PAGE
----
If you experience cardiac symptoms, your physician may perform an EKG, or electrocardiogram. If the results of your EKG are inconclusive, or if they reveal abnormalities, then your primary care physician may refer you to a cardiologist for further testing and treatment. The cardiologist may recommend echocardiography, a diagnostic imaging test that can uncover heart disorders that the EKG is unable to diagnose. Here are some diagnostic benefits of echocardiography and why this type of medical imaging is considered very safe.
Safety Of Echocardiography
The echocardiography test is considered very safe, even for babies. There is no preparation needed prior to the test and no limitations on what you can do following your test. It requires no pre-procedure medications nor does it require fasting prior to the start of the test.
Unlike many common imaging medical tests such as x-rays, echocardiography does not use ionizing radiation in order to capture real-time pictures of your cardiovascular system. Instead, it uses sound waves. The sound waves bounce off of the internal organs and other structures to generate the images. It is also a non-invasive test, unlike other cardiovascular tests such as the cardiac catheterization test which requires an incision so that a catheter can be advanced into the femoral artery.
Diagnostic Benefits Of Echocardiography
If you develop any unusual cardiac symptoms, then the echocardiogram may help your physician uncover a diagnosis. For example, if you develop conditions known as tachycardia, which refers to a rapid heartbeat, or bradycardia, which is otherwise known as a slow heartbeat, the echocardiogram can help the doctor evaluate the problem. The test not only captures real-time images of how fast or slow your heart is pumping but can also reveal if your heart's rhythm is erratic. An erratic heart rhythm is called an arrhythmia, and while some arrhythmias are benign, others are life-threatening.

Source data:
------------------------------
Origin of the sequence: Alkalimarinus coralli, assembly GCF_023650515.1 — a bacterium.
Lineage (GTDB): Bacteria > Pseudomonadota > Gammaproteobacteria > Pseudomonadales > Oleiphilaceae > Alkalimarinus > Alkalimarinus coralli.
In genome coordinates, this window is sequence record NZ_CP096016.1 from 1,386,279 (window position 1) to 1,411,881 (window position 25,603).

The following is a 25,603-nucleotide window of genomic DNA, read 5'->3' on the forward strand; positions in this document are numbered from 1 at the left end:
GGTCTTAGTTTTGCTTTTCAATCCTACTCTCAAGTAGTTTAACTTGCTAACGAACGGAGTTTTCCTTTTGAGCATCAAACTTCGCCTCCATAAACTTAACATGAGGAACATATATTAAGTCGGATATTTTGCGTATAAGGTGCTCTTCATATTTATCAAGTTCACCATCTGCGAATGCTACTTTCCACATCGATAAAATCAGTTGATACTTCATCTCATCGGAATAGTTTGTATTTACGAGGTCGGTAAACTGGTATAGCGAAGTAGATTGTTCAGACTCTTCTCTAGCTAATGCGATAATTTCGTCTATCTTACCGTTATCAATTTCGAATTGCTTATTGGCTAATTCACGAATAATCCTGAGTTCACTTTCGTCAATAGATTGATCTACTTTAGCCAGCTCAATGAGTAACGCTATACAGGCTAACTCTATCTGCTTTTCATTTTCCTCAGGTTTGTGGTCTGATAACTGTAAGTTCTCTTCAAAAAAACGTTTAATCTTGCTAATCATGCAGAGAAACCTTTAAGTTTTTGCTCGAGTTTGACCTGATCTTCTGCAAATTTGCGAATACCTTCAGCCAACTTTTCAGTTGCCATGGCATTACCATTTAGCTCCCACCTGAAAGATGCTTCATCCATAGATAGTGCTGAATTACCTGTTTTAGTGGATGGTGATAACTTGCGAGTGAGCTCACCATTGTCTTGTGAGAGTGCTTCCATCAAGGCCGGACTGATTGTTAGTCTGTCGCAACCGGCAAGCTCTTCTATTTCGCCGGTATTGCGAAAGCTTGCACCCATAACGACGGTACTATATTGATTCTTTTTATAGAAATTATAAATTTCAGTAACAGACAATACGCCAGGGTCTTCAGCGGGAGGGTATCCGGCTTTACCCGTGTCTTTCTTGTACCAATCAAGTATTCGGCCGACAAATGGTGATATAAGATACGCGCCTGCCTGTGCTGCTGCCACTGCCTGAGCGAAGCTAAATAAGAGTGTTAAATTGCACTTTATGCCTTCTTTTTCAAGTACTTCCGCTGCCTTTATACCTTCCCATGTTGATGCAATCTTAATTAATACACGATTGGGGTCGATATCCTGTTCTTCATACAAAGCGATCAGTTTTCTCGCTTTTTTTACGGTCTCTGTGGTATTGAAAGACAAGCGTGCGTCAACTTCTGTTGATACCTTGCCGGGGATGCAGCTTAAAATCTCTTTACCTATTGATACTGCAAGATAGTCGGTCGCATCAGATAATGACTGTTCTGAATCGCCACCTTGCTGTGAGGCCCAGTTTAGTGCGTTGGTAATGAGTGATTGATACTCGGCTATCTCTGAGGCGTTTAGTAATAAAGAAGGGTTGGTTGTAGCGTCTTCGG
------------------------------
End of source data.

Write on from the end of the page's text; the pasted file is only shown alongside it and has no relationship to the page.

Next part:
Another diagnostic benefit of an echocardiogram is its ability to help your doctor detect heart valve problems. A common cardiac disorder known as mitral valve prolapse refers to a condition where the mitral valve does close properly. While not considered a life-threatening condition, mitral valve prolapse can cause shortness of breath, chest pain, dizziness, and a rapid heart rate.
If you are concerned about your heart health, make an appointment with your doctor. If warranted, they will refer you to a cardiologist for further testing which may include an echocardiogram and stress testing. A stress test evaluates cardiovascular health by having the individual walk on a treadmill while connected to a cardiac monitor.
For more information, contact a cardiologist office such as Alpert Zales & Castro Pediatric Cardiology near you.